Wir haben uns so an sexuelle Übergriffe jeglicher Art im Alltag gewöhnt, dass wir manchmal vergessen, uns dagegen zu wehre
“We have become so accustomed to sexual assault of any kind in everyday life that we sometimes forget to defend ourselves against it.” This comes from German blogger Maike Hank who was quoted in a Forbes article about street harassment—and the problem in Germany is looking like the same problem that exists in the US and Canada. The problem is the inability of society to let a woman walk down the street feeling safe. Hank’s blog tells an all too familiar story of street harassment where she is jostled by three young men saying, according to my translated version of the article “stupid things”. No physical violence is committed, but encounters like that cause a woman to have to carry around fear like the season’s hottest fashion accessory. I don’t have to explain to most women what it is like—because you all have lived with it.
We already live in a world where girls are kept in at night, told not to dress too revealing, and to always go out with friends. I, like many other women, had the fear of sexual violence instilled into me by parents, teachers, police officers, and friends. It is wise to not go out alone, and to look after one another. But sexual violence is happening on a scale beyond what these measures could hope to remedy and that is because the victims are not the problem.
In Germany, Hank chooses a place to live based on her ability to avoid the subway, where women are groped. In Belgium, film student Sophie Peeters videotaped herself walking down the streets of Brussels to document the catcalls and insults she faced daily. In France, the Minister of Equality or Territories and Housing Cecile Duflot was catcalled when she stood to speak before the National Assembly. Anonymous women in forums speak out about being groped in France, Cairo, Ireland, Turkey, London, Japan, and the list goes on-and-on.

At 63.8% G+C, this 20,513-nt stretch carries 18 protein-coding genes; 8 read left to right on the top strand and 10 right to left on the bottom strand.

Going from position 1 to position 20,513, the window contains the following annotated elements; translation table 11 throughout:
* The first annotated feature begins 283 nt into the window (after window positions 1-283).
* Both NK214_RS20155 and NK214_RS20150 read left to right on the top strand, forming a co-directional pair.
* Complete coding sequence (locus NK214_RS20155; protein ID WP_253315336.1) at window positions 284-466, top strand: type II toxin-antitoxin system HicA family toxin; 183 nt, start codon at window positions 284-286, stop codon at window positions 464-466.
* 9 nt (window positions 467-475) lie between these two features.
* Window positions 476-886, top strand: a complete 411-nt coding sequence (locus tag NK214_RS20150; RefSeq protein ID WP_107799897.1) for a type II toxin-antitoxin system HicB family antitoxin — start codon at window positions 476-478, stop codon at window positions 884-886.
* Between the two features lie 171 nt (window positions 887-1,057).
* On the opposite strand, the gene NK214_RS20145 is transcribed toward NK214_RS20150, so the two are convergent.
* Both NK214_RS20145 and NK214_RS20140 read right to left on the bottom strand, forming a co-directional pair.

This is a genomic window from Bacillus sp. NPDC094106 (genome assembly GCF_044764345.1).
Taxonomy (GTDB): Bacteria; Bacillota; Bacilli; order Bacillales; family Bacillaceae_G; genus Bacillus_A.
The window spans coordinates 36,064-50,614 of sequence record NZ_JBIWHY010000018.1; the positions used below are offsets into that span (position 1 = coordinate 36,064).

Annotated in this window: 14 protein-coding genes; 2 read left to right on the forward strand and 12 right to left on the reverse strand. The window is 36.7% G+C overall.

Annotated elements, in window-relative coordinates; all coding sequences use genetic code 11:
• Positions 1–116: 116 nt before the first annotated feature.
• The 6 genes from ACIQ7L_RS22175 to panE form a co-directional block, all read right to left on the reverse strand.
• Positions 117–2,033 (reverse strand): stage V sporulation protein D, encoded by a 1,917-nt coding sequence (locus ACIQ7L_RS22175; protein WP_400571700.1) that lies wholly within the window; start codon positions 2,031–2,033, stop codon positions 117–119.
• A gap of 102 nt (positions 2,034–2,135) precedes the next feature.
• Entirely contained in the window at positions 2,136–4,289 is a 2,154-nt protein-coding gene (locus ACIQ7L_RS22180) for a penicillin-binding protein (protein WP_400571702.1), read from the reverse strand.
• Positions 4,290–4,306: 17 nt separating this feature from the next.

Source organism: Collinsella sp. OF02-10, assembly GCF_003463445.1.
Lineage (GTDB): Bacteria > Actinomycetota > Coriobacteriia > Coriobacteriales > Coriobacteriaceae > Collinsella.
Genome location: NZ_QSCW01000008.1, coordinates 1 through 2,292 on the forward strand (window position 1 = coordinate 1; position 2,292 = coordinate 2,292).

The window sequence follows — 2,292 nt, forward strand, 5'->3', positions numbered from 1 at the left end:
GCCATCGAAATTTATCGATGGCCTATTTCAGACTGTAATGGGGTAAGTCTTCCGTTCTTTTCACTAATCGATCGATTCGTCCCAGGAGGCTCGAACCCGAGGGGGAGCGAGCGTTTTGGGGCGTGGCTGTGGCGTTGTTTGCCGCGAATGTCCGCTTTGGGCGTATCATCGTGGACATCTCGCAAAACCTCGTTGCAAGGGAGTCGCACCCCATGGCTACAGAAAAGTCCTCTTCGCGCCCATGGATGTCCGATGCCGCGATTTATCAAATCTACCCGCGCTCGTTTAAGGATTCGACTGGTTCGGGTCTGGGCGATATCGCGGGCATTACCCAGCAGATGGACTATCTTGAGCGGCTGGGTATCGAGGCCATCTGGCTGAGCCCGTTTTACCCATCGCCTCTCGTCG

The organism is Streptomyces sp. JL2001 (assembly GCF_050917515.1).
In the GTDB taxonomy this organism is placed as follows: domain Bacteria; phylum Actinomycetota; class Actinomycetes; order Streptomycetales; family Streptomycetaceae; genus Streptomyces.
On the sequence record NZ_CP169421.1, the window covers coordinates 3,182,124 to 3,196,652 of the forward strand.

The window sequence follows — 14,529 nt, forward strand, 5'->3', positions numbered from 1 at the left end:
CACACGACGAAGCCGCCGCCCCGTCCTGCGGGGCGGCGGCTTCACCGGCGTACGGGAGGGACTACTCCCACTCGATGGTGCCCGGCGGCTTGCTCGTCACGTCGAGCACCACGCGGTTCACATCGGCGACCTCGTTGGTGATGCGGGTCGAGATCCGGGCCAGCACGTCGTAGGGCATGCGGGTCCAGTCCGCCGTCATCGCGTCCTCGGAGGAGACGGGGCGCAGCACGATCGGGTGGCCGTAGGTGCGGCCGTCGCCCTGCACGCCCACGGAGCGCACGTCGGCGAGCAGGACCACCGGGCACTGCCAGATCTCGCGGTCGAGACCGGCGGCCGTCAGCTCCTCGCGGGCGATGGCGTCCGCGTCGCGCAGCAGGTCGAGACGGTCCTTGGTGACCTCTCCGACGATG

Street harassment is too easily dismissed as cultural affectation, or as overreaction. Women are policed when they react out of frustration. We’re gaslighted. We are told to settle down, and not take things so seriously. It makes me feel like we are obviously not getting the message through the receiver.
I recall this past summer, I wrote as my facebook status: “I just want to go one fucking day without someone yelling at me from a car.” Incoming comments were filled with sympathizing, and a (I’m sure) well-intentioned man brought up that in Cuba in his experience was that the women dress-up and, “damn well expect it to be noticed”. So the issue must just depend on who you are and where you are right? Nah uh.
Look, I like being noticed too. I like compliments, and I don’t mind turning heads or stopping conversations mid-sentence. I don’t, however, like being told that I either look like or am a hooker/slut/bitch/skank/whore or that my tits are fake. And it’s not just me…most women don’t like being talked to like that.
Hank’s experience is felt not only by her in Germany, but by women around the world. Here is an issue commonly miscategorised as political correctness and dismissed as sensitivities of bleeding heart liberals. The Centre for Disease Control and Prevention (CDC) cited “non-contact unwanted sexual experiences” those which do not include touching or penetration and can be things like exposing genitals, public masturbation, or street harassment as affecting an estimated number of 40,193,000 victims in the United States alone. That number includes both men and women victims, and male victims reported predominantly male attackers.
The prevalence of street harassment is well-documented international problem, and it causes symptoms that do not the best of either gender. As a result of being made to feel unsafe constantly, women may ignore men they see on the street, they may be afraid; some women develop angry reactionary responses to males and vis-versa. Legislation is only going to help women and men so much, what really needs to occur is a worldwide recognition that the right to notice or admire someone is fine, but there is no right to comment, to grope, to masturbate in public in front of someone because they are walking down the street. This should be obvious, so why isn’t it?
Danielle Paradis is a short story, poetry, and non-fiction writer with a day job in developing educational materials. She is also a graduate student and a feminist. She enjoys serving up a fair amount of sass by arguing with strangers on the Internet. She is a post-it note aficionado. Read her eponymous blog [www.danielleparadis.com] Or follow her on Twitter.[https://twitter.com/DaniParadis]